Frequently Asked Questions

(adapted from the Tourette Syndrome Association)

Q. What is Tourette syndrome (TS)?
A. A neurobiological disorder characterized by tics (involuntary), rapid, sudden movements and/or vocal outbursts that occur repeatedly.

Q. What are the most common symptoms?
A. Symptoms change periodically in number, frequency, type and severity, even disappearing for weeks or months at a time. Commonly, motor tics may be eye blinking, head jerking, shoulder shrugging and facial grimacing. Vocal symptoms include throat clearing, sniffing and tongue clicking.

Q. What is the cause of the syndrome?
A. No definite cause has yet been established, but considerable evidence points to abnormal metabolism of at least one brain chemical called dopamine.

Q. How many people are affected?
A. As TS often goes undiagnosed, no exact figure can be given. Authoritative estimates indicate that 200,000 people in the United States may have the disorder. All races and ethnic groups are affected.

Q. Is it inherited?
A. Genetic studies indicate that TS is inherited as a dominant gene, with about a 50 percent chance of passing the gene from parent to child. Sons are three to four times more likely than daughters to exhibit TS.

Q. Is obscene language (coprolalia) a typical symptom of TS?
A. Definitely not. A small minority of individuals with TS have this symptom. The fact that cursing, uttering obscenities, and ethnic slurs stems from an uncontrollable urge to voice the forbidden even when it is directly opposite to the actual beliefs of the person voicing it.

Q. How is TS diagnosed?
A. Diagnosis is made by observing symptoms and evaluating the history of their onset. No blood analysis, X-ray or other type of medical test can identify this condition. The TS symptoms usually emerge between 5 and 18 years of age.

Q. How is it treated?
A. While there is no cure, medications are available to help control TS symptoms. These drugs range from atypical neuroleptics, to neuroleptics, to anti-hyperactive drugs, to antidepressants. Individuals react differently to various medications, and frequently it takes some time until the right substance and dosage for each person are achieved. Almost all of the medications prescribed for TS treatment do not have specific FDA indication for the disorder. CBIT is a behavioral therapy that can be as effective as medication treatment.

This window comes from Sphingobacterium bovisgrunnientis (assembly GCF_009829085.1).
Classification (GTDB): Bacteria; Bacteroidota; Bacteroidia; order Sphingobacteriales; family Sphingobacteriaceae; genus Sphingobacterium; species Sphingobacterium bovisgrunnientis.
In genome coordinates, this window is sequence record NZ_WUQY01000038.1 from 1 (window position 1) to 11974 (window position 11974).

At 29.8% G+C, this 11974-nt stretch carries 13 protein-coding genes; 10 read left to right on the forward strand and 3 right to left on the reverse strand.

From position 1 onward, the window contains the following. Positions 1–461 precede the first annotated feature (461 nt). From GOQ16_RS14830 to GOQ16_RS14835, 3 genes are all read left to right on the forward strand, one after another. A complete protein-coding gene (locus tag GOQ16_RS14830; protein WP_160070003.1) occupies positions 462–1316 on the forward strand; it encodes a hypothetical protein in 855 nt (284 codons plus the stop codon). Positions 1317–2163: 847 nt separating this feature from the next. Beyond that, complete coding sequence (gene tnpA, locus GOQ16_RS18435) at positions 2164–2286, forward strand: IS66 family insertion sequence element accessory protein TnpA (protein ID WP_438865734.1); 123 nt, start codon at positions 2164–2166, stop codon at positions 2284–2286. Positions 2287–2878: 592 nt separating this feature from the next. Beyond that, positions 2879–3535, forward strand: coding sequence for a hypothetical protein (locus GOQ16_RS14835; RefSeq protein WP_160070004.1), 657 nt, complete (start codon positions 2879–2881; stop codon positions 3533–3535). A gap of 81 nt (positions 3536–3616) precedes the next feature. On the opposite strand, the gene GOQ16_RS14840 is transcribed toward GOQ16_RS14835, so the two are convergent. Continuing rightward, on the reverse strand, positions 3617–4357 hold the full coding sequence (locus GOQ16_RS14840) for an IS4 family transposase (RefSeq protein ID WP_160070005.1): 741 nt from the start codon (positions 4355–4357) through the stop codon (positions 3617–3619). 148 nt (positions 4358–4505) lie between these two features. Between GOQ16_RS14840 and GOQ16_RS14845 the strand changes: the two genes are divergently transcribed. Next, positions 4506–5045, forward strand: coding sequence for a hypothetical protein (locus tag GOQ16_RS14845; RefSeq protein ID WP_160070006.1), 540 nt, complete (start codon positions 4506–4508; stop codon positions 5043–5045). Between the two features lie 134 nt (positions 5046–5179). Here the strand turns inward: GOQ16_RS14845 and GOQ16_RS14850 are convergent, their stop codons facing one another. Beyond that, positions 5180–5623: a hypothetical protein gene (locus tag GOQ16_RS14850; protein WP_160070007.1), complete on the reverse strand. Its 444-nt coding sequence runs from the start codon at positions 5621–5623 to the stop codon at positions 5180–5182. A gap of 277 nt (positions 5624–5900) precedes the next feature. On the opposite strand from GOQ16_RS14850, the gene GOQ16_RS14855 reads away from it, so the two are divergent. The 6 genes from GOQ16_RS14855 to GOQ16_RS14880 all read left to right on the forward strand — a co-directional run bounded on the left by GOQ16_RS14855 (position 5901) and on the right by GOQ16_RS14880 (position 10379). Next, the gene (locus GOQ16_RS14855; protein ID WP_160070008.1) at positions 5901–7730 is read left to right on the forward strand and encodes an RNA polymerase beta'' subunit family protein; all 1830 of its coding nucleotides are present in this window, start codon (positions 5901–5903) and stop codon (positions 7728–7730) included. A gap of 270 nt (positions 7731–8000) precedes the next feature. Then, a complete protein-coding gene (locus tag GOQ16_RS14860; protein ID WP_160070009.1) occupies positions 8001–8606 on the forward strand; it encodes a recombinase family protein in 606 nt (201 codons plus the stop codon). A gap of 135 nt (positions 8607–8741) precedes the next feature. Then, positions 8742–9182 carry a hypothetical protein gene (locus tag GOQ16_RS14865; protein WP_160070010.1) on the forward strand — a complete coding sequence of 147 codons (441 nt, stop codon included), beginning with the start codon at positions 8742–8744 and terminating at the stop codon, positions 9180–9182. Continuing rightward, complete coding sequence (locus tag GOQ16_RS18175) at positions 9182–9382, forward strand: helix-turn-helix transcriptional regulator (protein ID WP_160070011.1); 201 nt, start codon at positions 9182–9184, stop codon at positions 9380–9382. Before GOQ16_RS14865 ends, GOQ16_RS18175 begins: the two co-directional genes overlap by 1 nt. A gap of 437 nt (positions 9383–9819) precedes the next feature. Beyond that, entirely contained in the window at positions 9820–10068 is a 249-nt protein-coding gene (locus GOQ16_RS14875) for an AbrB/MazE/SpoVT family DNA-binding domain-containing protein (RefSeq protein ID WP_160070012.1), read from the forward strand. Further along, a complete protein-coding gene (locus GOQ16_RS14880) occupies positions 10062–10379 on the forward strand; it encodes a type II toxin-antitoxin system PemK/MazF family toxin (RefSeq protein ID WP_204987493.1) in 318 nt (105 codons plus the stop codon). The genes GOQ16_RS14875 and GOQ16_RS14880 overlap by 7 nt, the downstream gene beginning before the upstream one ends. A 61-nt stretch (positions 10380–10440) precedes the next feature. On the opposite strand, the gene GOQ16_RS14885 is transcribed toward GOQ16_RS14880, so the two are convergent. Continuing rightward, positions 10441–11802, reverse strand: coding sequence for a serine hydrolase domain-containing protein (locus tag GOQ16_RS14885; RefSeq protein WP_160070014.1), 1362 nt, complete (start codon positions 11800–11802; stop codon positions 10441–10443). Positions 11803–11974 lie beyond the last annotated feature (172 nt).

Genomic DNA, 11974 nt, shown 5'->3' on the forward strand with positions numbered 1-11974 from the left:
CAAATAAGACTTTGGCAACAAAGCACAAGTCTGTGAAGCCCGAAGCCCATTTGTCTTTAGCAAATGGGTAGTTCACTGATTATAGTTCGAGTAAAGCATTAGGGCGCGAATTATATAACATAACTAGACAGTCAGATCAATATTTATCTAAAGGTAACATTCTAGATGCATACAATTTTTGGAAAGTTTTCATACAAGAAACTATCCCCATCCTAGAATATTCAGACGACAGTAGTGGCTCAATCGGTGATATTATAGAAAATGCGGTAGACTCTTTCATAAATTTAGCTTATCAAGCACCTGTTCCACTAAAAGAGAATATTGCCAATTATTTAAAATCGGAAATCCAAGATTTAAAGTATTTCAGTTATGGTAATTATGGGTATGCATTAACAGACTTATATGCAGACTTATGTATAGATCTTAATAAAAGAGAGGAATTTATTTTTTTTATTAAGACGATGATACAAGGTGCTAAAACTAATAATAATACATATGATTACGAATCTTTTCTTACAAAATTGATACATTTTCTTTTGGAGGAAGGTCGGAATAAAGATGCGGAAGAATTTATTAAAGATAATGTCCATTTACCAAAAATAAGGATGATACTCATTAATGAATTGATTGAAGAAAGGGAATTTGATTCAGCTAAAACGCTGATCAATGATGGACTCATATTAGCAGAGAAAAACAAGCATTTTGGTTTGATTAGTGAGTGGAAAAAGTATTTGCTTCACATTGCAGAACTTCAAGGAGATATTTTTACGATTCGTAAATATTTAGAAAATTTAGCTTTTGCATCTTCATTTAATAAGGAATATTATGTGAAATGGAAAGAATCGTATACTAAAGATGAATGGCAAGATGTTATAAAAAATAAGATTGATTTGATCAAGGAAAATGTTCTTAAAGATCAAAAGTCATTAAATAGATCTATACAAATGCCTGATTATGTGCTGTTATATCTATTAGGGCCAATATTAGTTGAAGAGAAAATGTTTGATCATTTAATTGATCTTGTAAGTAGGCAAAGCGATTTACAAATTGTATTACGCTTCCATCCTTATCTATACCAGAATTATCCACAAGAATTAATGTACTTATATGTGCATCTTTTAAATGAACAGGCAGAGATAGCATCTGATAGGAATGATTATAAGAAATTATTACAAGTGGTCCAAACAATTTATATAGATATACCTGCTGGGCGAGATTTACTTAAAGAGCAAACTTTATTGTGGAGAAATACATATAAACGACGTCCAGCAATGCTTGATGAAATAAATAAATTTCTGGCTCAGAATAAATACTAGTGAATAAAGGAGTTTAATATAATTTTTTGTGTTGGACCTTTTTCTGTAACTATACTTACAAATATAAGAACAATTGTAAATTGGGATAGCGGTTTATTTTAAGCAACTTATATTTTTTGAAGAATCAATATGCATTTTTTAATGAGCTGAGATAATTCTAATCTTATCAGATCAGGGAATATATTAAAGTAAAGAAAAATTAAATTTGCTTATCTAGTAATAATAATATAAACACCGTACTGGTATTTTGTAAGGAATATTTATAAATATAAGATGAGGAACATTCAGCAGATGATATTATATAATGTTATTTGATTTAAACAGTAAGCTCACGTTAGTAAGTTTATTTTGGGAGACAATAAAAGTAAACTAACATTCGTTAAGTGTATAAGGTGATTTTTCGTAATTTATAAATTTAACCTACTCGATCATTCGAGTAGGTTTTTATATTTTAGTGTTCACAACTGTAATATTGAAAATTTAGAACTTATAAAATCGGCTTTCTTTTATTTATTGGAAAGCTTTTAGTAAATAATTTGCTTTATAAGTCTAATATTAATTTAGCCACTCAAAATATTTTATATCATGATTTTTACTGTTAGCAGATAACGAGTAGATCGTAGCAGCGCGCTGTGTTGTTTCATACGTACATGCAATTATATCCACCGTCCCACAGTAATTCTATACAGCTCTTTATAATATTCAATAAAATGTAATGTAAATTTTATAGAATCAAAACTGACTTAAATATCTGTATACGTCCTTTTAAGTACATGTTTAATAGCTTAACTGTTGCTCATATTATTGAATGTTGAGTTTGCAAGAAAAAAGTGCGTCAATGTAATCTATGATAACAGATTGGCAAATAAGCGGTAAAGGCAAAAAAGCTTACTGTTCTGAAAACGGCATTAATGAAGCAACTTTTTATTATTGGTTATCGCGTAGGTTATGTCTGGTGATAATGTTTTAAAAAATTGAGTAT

Q. Is there a remission?
A. Many people with TS get better, not worse, as they mature. In a small minority of cases symptoms remit completely in adulthood.

Q. Do TS children have special educational needs?
A. As a group, children with TS have the same IQ range as the population at large. But problems in dealing with tics, often combined with attention deficits and other learning difficulties, may call for special education assistance. Examples of teaching strategies include: technical help such as tape recorders, typewriters or computers to assist reading and writing and access to tutoring in a resource room. Under federal law, an identification (“child with a disability”) under other health impaired category may entitle the student to an Individual Education Plan.

Q. What future faces people with TS?
A. In general people with TS lead productive lives and can anticipate a normal life span. Despite problems of varying severity, many reach high levels of achievement and number in their ranks as surgeons, psychiatrist, teachers, executives and professional musicians and athletes.